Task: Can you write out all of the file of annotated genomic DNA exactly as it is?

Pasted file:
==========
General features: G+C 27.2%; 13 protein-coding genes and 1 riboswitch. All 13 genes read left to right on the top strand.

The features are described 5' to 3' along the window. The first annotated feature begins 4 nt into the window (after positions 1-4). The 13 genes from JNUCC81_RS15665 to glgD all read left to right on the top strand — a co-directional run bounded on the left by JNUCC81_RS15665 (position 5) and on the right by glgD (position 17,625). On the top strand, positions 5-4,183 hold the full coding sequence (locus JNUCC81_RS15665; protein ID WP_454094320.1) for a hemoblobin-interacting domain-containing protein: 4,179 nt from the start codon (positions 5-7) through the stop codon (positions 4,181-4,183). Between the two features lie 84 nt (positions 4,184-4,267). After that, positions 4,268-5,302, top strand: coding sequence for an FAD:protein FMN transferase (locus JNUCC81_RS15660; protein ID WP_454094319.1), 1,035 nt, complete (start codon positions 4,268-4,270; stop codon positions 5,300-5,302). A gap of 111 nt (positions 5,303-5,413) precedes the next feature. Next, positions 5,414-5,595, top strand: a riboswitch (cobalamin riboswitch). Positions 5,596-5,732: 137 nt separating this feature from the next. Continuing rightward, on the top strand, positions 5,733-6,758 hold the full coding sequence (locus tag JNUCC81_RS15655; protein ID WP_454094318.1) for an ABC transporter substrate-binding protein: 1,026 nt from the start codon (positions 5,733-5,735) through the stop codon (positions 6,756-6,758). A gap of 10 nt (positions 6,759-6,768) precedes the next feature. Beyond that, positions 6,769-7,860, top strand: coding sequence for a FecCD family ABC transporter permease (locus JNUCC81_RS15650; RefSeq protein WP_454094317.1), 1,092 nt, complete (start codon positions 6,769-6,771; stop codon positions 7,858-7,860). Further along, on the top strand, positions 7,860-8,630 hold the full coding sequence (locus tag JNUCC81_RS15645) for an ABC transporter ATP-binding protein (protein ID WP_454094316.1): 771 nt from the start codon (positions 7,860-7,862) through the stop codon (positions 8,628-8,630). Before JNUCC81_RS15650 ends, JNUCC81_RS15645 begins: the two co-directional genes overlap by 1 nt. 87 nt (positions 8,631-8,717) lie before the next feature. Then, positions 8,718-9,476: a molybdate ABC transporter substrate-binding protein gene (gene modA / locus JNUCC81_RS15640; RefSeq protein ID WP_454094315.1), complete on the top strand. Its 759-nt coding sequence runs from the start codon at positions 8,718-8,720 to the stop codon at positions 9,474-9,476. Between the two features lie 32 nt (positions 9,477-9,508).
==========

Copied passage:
General features: G+C 27.2%; 13 protein-coding genes and 1 riboswitch. All 13 genes read left to right on the top strand.

The features are described 5' to 3' along the window. The first annotated feature begins 4 nt into the window (after positions 1-4). The 13 genes from JNUCC81_RS15665 to glgD all read left to right on the top strand — a co-directional run bounded on the left by JNUCC81_RS15665 (position 5) and on the right by glgD (position 17,625). On the top strand, positions 5-4,183 hold the full coding sequence (locus JNUCC81_RS15665; protein ID WP_454094320.1) for a hemoblobin-interacting domain-containing protein: 4,179 nt from the start codon (positions 5-7) through the stop codon (positions 4,181-4,183). Between the two features lie 84 nt (positions 4,184-4,267). After that, positions 4,268-5,302, top strand: coding sequence for an FAD:protein FMN transferase (locus JNUCC81_RS15660; protein ID WP_454094319.1), 1,035 nt, complete (start codon positions 4,268-4,270; stop codon positions 5,300-5,302). A gap of 111 nt (positions 5,303-5,413) precedes the next feature. Next, positions 5,414-5,595, top strand: a riboswitch (cobalamin riboswitch). Positions 5,596-5,732: 137 nt separating this feature from the next. Continuing rightward, on the top strand, positions 5,733-6,758 hold the full coding sequence (locus tag JNUCC81_RS15655; protein ID WP_454094318.1) for an ABC transporter substrate-binding protein: 1,026 nt from the start codon (positions 5,733-5,735) through the stop codon (positions 6,756-6,758). A gap of 10 nt (positions 6,759-6,768) precedes the next feature. Beyond that, positions 6,769-7,860, top strand: coding sequence for a FecCD family ABC transporter permease (locus JNUCC81_RS15650; RefSeq protein WP_454094317.1), 1,092 nt, complete (start codon positions 6,769-6,771; stop codon positions 7,858-7,860). Further along, on the top strand, positions 7,860-8,630 hold the full coding sequence (locus tag JNUCC81_RS15645) for an ABC transporter ATP-binding protein (protein ID WP_454094316.1): 771 nt from the start codon (positions 7,860-7,862) through the stop codon (positions 8,628-8,630). Before JNUCC81_RS15650 ends, JNUCC81_RS15645 begins: the two co-directional genes overlap by 1 nt. 87 nt (positions 8,631-8,717) lie before the next feature. Then, positions 8,718-9,476: a molybdate ABC transporter substrate-binding protein gene (gene modA / locus JNUCC81_RS15640; RefSeq protein ID WP_454094315.1), complete on the top strand. Its 759-nt coding sequence runs from the start codon at positions 8,718-8,720 to the stop codon at positions 9,474-9,476. Between the two features lie 32 nt (positions 9,477-9,508).